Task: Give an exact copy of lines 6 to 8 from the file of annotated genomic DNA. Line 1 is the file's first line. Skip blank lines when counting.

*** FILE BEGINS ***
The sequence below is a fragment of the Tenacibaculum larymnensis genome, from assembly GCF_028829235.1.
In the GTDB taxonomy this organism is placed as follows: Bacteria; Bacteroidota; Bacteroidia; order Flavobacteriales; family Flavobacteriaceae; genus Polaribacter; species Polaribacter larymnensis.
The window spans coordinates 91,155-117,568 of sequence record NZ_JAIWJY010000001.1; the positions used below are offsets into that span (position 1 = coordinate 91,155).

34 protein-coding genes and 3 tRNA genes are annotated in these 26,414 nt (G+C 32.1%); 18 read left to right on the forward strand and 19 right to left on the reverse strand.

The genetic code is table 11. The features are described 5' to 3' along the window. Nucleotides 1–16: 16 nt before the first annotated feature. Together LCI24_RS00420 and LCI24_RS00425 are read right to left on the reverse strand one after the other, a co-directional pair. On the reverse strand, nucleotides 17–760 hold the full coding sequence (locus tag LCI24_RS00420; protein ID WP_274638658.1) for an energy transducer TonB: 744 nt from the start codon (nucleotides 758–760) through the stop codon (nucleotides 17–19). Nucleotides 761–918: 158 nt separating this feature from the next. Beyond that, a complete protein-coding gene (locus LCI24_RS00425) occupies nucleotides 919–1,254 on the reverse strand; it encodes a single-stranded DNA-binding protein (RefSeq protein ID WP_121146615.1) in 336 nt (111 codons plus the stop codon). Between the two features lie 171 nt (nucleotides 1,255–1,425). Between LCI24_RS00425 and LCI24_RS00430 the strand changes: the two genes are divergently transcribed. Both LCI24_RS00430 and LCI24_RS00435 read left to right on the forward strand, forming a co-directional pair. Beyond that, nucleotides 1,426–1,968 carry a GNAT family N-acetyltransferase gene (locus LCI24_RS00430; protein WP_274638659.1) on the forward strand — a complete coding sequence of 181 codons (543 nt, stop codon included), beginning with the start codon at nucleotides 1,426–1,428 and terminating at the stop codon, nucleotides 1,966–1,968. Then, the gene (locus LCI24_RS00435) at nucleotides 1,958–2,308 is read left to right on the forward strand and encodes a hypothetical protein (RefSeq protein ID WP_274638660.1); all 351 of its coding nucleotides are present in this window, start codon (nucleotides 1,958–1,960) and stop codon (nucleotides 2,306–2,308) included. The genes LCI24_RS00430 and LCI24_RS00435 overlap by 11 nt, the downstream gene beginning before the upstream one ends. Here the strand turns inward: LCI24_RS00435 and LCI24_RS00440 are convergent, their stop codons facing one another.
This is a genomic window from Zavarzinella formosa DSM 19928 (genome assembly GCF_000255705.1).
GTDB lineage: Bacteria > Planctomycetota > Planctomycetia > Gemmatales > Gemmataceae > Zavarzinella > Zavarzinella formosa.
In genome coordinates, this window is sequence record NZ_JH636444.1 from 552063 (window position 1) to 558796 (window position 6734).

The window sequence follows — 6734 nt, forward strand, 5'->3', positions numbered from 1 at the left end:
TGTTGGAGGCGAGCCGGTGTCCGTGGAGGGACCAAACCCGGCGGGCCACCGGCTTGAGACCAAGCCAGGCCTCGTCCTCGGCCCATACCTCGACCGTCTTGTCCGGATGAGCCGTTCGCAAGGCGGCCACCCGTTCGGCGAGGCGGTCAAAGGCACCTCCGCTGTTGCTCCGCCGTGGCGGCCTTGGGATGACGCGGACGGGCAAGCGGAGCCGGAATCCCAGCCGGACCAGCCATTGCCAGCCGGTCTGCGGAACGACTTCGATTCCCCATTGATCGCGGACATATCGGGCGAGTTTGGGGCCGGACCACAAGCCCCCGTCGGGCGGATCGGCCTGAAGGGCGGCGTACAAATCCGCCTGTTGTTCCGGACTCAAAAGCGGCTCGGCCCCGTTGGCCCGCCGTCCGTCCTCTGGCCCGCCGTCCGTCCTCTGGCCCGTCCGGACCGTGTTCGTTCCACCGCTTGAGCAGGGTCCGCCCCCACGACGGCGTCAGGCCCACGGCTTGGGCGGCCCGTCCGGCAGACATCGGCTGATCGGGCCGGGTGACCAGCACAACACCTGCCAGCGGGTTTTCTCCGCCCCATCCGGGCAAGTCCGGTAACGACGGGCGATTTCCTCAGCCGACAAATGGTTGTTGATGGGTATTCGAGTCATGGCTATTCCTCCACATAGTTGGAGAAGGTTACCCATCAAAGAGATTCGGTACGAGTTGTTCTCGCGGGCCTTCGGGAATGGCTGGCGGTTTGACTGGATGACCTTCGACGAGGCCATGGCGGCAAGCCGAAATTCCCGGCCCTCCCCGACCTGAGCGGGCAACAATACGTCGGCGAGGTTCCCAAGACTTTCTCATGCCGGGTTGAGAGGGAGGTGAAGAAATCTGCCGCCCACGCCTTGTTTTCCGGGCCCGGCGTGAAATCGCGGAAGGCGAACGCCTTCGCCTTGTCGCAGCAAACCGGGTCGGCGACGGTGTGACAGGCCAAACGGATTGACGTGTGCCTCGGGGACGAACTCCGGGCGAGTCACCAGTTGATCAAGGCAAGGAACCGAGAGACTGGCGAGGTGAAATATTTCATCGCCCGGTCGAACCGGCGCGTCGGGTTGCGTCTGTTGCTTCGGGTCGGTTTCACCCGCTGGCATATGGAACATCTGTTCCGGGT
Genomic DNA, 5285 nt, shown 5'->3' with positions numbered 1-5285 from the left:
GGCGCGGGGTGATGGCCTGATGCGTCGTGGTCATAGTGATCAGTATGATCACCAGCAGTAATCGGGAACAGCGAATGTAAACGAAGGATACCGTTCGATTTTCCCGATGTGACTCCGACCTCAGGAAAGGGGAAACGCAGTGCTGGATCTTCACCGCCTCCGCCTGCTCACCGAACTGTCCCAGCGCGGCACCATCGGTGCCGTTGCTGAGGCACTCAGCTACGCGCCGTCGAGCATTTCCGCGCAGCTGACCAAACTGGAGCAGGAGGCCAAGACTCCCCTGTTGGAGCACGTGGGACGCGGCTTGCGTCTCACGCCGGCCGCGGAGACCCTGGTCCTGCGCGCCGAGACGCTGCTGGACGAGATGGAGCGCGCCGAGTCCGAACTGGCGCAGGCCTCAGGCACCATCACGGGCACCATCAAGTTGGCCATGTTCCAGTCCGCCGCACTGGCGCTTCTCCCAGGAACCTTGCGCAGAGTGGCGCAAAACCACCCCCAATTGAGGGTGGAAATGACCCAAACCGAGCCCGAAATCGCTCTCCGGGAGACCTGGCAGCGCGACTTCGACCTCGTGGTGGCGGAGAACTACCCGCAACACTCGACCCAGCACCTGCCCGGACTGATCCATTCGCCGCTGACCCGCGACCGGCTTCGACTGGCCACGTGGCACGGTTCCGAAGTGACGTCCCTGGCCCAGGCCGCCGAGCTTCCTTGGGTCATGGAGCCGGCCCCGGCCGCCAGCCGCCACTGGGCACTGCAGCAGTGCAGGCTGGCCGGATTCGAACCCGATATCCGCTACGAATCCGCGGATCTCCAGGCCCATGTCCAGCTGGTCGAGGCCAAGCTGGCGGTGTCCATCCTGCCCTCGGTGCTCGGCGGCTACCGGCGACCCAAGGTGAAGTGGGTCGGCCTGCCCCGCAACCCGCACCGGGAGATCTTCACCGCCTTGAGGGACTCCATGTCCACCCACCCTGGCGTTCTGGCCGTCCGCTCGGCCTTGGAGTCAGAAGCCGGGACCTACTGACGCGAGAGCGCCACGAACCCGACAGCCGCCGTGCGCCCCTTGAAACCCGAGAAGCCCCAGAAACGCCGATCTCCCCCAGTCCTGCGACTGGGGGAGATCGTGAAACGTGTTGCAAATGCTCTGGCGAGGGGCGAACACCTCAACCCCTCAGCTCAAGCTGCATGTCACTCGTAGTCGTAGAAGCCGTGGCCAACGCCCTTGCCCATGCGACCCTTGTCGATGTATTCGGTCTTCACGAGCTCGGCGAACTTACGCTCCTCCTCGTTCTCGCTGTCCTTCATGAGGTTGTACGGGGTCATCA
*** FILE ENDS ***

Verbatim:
This is a genomic window from Zavarzinella formosa DSM 19928 (genome assembly GCF_000255705.1).
GTDB lineage: Bacteria > Planctomycetota > Planctomycetia > Gemmatales > Gemmataceae > Zavarzinella > Zavarzinella formosa.
In genome coordinates, this window is sequence record NZ_JH636444.1 from 552063 (window position 1) to 558796 (window position 6734).